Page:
Paul Saltaformaggio of Watson, La., is an avid turkey hunter who has successfully harvested many gobblers. Last year he harvested a rare red phase gobbler and that spurred him to pass on his passion to his three children. A dream was born, and the avid hunter and single father made plans to make it happen. Would it be possible for all three kids to harvest a mature tom in their first season of turkey hunting?
Eleven-year-old Tripp’s quest started during the spring season in Liberty, Miss., and he was in the woods with his dad on March 25 when the action heated up.
“Tripp had a couple of birds gobbling on the roost but, two shut up once they hit the ground,” said Paul Saltaformaggio. “Another bird was gobbling his head off a little further away, so we decided to go after him. We crossed the creek and made a big circle and got closer to that bird and set up.”
First turkey down
Saltaformaggio called to the gobbler and the bird answered with a lusty gobble.
“He sounded like he had made it to our former position,” Saltaformaggio said. “I called to him again and he gobbled right around the bend of the trail, so we moved a little closer thinking he was still another 100-yards away.”
“He’s right there, daddy!” Tripp said. “I called again and was answered by a thunderous gobble only 30 yards away, just through a thicket. I set Tripp down by a big tree, and we heard the gobbler spitting and drumming coming down the old logging road.”
Suddenly the gobbler rounded the bend and Tripp zeroed in on his head and squeezed the trigger at a mere 8 yards.
“Boom!” Roared the 20-gauge Benelli M2 and Tripp’s first gobbler was history.
“This was the first year all of my children wanted to try turkey hunting, but the girls weren’t too serious about it until Tripp killed his first gobbler,” Saltaformaggio said. “Then it became a quest for both of my girls as well.”
Gabriella Saltaformaggio is a 12-year-old seventh grader at Live Oak Jr. High this year and she was next up on the list.
“During our first trip to the woods, I called in a gobbler that came in before I knew it,” Saltaformaggio said. “Gabriella said that the gobbler was in the decoys, and she squeezed the trigger and the Benelli “click” sounded off as the metal pinged, but the gun didn’t fire. I’ve probably shot 60 gobblers with that gun, and it never did that!”
Somehow the bolt was not locked in place and the bird vacated the premises.
The following Saturday, Gabriella and dad were back in the woods in Liberty and as soon as they got to their listening spot, they heard a gobbler belting out gobbles.
“We sat down for about an hour and not much happened, so we got up and cut the distance in half, but he quit gobbling” Saltaformaggio said. “Then it started drizzling on us so I picked up the box call and hit it real loud and he gobbled but he was still way off so we started moving on him about 50 yards at a time.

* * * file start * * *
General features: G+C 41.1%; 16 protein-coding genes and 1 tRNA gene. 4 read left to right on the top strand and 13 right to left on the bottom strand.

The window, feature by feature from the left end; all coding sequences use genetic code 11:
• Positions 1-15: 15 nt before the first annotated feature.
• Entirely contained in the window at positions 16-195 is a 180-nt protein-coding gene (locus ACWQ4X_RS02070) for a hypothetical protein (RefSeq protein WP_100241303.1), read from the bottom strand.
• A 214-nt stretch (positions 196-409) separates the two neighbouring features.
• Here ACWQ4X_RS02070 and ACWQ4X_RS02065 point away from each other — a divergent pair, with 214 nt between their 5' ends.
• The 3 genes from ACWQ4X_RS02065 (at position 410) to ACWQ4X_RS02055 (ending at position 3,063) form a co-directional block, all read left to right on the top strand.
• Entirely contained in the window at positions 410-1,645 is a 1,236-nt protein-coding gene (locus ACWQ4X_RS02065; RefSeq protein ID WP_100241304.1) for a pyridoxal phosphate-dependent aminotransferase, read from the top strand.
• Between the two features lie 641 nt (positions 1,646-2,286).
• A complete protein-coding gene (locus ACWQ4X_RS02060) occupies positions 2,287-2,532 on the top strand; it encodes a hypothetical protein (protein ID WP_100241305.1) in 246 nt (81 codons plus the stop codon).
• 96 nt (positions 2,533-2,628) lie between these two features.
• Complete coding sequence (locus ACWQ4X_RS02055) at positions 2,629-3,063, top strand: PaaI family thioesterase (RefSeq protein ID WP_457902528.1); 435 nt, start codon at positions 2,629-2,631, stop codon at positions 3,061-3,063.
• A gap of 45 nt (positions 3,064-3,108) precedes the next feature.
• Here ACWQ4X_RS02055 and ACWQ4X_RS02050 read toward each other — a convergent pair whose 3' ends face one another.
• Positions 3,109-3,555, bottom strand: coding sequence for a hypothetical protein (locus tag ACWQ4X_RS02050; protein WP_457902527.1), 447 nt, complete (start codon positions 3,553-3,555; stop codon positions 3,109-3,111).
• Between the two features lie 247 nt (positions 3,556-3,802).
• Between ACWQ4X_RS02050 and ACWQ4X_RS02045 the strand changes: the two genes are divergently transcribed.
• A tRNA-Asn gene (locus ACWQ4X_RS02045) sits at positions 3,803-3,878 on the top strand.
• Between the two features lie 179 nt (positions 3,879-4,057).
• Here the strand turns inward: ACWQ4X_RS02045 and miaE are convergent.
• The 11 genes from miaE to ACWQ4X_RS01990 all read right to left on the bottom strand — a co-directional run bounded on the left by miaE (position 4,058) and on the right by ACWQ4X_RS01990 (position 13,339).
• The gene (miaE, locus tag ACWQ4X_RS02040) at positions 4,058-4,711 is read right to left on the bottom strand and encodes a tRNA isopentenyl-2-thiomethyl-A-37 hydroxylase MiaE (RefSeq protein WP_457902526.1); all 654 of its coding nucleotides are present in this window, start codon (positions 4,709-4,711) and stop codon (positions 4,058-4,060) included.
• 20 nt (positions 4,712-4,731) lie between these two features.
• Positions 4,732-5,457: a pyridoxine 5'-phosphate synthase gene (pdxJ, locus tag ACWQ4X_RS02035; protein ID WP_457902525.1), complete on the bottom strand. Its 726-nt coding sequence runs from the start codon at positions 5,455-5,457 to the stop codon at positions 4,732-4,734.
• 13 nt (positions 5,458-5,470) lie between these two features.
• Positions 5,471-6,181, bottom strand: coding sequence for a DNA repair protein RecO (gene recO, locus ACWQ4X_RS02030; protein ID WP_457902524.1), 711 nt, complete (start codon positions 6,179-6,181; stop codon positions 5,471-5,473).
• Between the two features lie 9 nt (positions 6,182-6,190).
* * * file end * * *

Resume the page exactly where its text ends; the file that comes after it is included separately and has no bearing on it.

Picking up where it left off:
“A thunderstorm was approaching in the distance and every time it thundered the turkey would gobble so we eased towards the gobbler and cut the distance again, and I cut at him with the call at about 150 yards.
“’Gobble, gobble, gobble,’ thundered the excited gobbler in response. He left the field and came into the woods across a thicket about 100 yards away now and really fired up.”
Saltaformaggio called again and the turkey screamed another thunderous gobble about 50 or 60 yards from them and then ran up to 20 yards. Gabriella squeezed the trigger as soon as the gobbler stopped.
“Ka-boom” roared the shotgun.
“I got him, I got him, I got him,” said Gabriella. That shotgun shell couldn’t have hit the ground before she was hollering in triumph. She was so excited she just couldn’t contain her excitement.”
Paul Saltaformaggio was supposed to make a hunt with a friend of his who has some land near Gloster, Miss., but something came up and the friend told him to take Isabella up there and let her kill one.
“I checked her out of school early and we got to the property and pulled in the gate about 1:30 p.m. and there was a gobbler in the field about 500 to 600 yards away,” he said. “We went to a small pine island of trees in the field and set up and called. We waited an hour and a half and never saw or heard anything else, so we went back to the truck.”
They went back out again and at about 4:45 Saltaformaggio thought he saw a turkey on a levee about 250 yards away.
“I finally saw him come across a levee on the edge of the field, so we called to him, and he gobbled four times,” Saltaformaggio said. “He kept going down that levee before he finally came into the field and I could see his fan moving in and around the wet stuff in the broom sage field as he headed toward us.”
Excitement takes over
It took about 20 minutes for the gobbler to make it into gun range and Isabella was beside herself with excitement.
“The gobbler finally broke and ran towards the decoy and chest bumped the decoy and started pecking his head,” Saltaformaggio said. “Isabella was scared she was going to shoot the decoy because they were so close together, but I told her to just shoot the gobbler!”
“Boom!” roared the shotgun and the gobbler collapsed in a heap and Isabella had her first gobbler kill too!
What started out as a dream of their father Paul Saltaformaggio, became a reality for all three of his talented children who may have just accomplished something few other siblings have done before.
“It wasn’t easy for sure and took me all season to do it but we finally realized our dream and achieved quite an accomplishment,” he said.
The post “Dad guides all three children to harvest gobblers in their first season” first appeared on MS-Sportsman.com.
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